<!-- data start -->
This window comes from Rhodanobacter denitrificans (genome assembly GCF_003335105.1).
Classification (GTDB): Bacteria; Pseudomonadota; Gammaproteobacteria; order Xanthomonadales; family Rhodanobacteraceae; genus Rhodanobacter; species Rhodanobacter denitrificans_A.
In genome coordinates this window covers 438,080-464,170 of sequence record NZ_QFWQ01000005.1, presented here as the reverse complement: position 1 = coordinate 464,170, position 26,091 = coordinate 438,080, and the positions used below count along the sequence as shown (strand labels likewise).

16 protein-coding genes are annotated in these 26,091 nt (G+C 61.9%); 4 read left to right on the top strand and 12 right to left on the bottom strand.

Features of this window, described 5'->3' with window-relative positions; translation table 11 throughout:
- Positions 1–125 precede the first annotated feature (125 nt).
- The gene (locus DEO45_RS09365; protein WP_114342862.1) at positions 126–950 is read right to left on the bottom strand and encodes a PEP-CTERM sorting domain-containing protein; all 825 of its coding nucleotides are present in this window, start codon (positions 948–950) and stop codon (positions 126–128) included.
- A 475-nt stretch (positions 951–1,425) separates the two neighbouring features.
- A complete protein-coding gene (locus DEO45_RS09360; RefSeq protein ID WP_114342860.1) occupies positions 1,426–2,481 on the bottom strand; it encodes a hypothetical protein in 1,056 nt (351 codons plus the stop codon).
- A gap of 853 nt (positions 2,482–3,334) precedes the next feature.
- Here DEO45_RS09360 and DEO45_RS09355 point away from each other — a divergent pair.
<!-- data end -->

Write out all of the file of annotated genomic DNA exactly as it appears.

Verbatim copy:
This window comes from Rhodanobacter denitrificans (genome assembly GCF_003335105.1).
Classification (GTDB): Bacteria; Pseudomonadota; Gammaproteobacteria; order Xanthomonadales; family Rhodanobacteraceae; genus Rhodanobacter; species Rhodanobacter denitrificans_A.
In genome coordinates this window covers 438,080-464,170 of sequence record NZ_QFWQ01000005.1, presented here as the reverse complement: position 1 = coordinate 464,170, position 26,091 = coordinate 438,080, and the positions used below count along the sequence as shown (strand labels likewise).

16 protein-coding genes are annotated in these 26,091 nt (G+C 61.9%); 4 read left to right on the top strand and 12 right to left on the bottom strand.

Features of this window, described 5'->3' with window-relative positions; translation table 11 throughout:
- Positions 1–125 precede the first annotated feature (125 nt).
- The gene (locus DEO45_RS09365; protein WP_114342862.1) at positions 126–950 is read right to left on the bottom strand and encodes a PEP-CTERM sorting domain-containing protein; all 825 of its coding nucleotides are present in this window, start codon (positions 948–950) and stop codon (positions 126–128) included.
- A 475-nt stretch (positions 951–1,425) separates the two neighbouring features.
- A complete protein-coding gene (locus DEO45_RS09360; RefSeq protein ID WP_114342860.1) occupies positions 1,426–2,481 on the bottom strand; it encodes a hypothetical protein in 1,056 nt (351 codons plus the stop codon).
- A gap of 853 nt (positions 2,482–3,334) precedes the next feature.
- Here DEO45_RS09360 and DEO45_RS09355 point away from each other — a divergent pair.